"I appreciate the opportunity to show Vice President Biden the Port of Savannah firsthand, and discuss the importance of SHEP to the state of Georgia and our nation," Chambliss said. "Deepening the harbor at the Port of Savannah is in line with the nation's priorities, including our focus on increasing American export capabilities. Georgia is a committed partner in this endeavor, and continued federal support is crucial to achieving this goal. I look forward to the vice president returning to cut the ribbon on a completed project."
Isakson noted the momentum added by the administration's backing of the project.
"I am thrilled by Vice President Biden's visit to the Port of Savannah today to demonstrate the administration's support for the Savannah Harbor Expansion Project," said Isakson. "This project is critically important to the state of Georgia, Southeast region and nation, and it would support hundreds of thousands of jobs each year while generating billions in revenue. It is my hope that today's visit will be a catalyst for completing the final steps in this process, and I will continue to work with the White House, the state of Georgia and Congress to see this project through to its completion."
Post-Panamax vessels are too large to transit the current Panama Canal. By deepening the Savannah River to 47 feet, the project will enable the port to more efficiently serve the larger vessels expected to call in greater numbers after the canal's 2015 expansion. Lower prices per container slot on Post-Panamax ships will save U.S. companies shipping goods through Savannah 20 to 40 percent on transportation, which translates into lower costs for the export of manufactured goods such as Caterpillars made in Peoria, Ill., and Nissans built in Smyrna, Tenn.
Congressman Kingston said the nation cannot afford to delay the Savannah Harbor deepening.
"We are united in support of this vital project because we know that it is the key to keeping this economic engine humming," said Kingston. "Failure to complete the harbor expansion would spell disaster not just for Georgia but for the region. After 14 years of study, we not only know that it can be completed in an environmentally-sound manner but that it will provide enormous economic benefit for our region."
Mayor Reed noted the cross-party coalition of state and federal officials supporting the harbor expansion.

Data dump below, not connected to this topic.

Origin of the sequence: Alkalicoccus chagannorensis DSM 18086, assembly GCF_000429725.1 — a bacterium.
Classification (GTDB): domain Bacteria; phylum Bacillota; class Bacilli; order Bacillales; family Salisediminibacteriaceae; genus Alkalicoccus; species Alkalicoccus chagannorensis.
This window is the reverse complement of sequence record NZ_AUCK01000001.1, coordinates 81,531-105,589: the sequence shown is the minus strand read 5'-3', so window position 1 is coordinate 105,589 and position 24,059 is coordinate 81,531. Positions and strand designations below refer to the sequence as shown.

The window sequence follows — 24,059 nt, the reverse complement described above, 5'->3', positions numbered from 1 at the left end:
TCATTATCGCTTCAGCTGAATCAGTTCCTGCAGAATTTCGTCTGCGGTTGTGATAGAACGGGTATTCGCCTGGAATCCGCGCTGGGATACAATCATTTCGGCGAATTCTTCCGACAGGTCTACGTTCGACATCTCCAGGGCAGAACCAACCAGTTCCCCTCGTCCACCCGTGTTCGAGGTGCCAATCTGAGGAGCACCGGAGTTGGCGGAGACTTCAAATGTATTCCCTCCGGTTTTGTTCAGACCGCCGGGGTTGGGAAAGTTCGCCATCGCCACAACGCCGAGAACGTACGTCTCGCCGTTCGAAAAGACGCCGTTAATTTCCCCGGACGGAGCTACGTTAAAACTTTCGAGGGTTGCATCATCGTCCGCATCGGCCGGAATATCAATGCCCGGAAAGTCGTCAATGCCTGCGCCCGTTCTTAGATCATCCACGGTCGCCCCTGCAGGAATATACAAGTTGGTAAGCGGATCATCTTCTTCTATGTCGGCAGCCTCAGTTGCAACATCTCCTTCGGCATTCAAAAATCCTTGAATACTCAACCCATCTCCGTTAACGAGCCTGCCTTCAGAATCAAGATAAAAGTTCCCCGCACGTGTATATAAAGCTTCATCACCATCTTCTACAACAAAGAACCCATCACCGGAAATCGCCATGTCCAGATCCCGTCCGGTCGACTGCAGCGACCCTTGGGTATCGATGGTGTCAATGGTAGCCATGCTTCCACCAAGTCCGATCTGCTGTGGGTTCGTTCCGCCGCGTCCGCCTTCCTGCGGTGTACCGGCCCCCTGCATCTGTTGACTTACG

"I appreciate Vice President Joe Biden's support of vital infrastructure projects that create well-paying jobs and lead to sustained job creation," said Mayor Reed. "I am pleased to join Gov. Nathan Deal, Sen. Johnny Isakson, Sen. Saxby Chambliss and Congressman Jack Kingston to continue advocating strongly for the deepening of the Port of Savannah right away, which along with Hartsfield-Jackson Atlanta International Airport, helps fuel Georgia's economic health and allows our region and state to remain globally competitive."
Georgia Governor Nathan Deal, working with the Georgia General Assembly, has allocated $231 million toward the project, which now awaits only an update from Congress to the current construction budget of $652 million.
"We appreciate Georgia's entire Washington delegation, which has unanimously supported the deepening in a letter to the president," Deal said. He noted federal studies showing that for every dollar invested, the nation's economy will reap $5.50 in net benefits.
GPA Board Chairman Robert Jepson said federal investment also is warranted by the Port of Savannah's broad economic impact.
"This port is a regional and national resource, supporting companies headquartered in all 50 states, and with a direct reach extending to 44 percent of the U.S. population," Jepson said.
As Savannah is the East Coast's busiest port for containerized exports, the Savannah Harbor Expansion Project is critical to meeting the goals of the National Export Initiative. Exports make up 62 percent of Savannah's containerized tonnage.
"Falling on the heels of U.S. Army Under Secretary Joseph Westphal's visit to Savannah, Vice President Biden's visit makes it clear that momentum is building for this harbor expansion," said GPA Executive Director Curtis Foltz. "We look forward to starting the project, which the U.S. Army Corps of Engineers has shown will yield some $213 million a year in transportation savings."
Georgia's deepwater ports and inland barge terminals support more than 352,000 jobs throughout the state annually and contribute $18.5 billion in income, $66.9 billion in revenue and $2.5 billion in state and local taxes to Georgia's economy. The Port of Savannah was the second busiest U.S. container port for the export of American goods by tonnage in FY2011. It also handled 8.7 percent of the U.S. containerized cargo volume and 12.5 percent of all U.S. containerized exports in FY2011.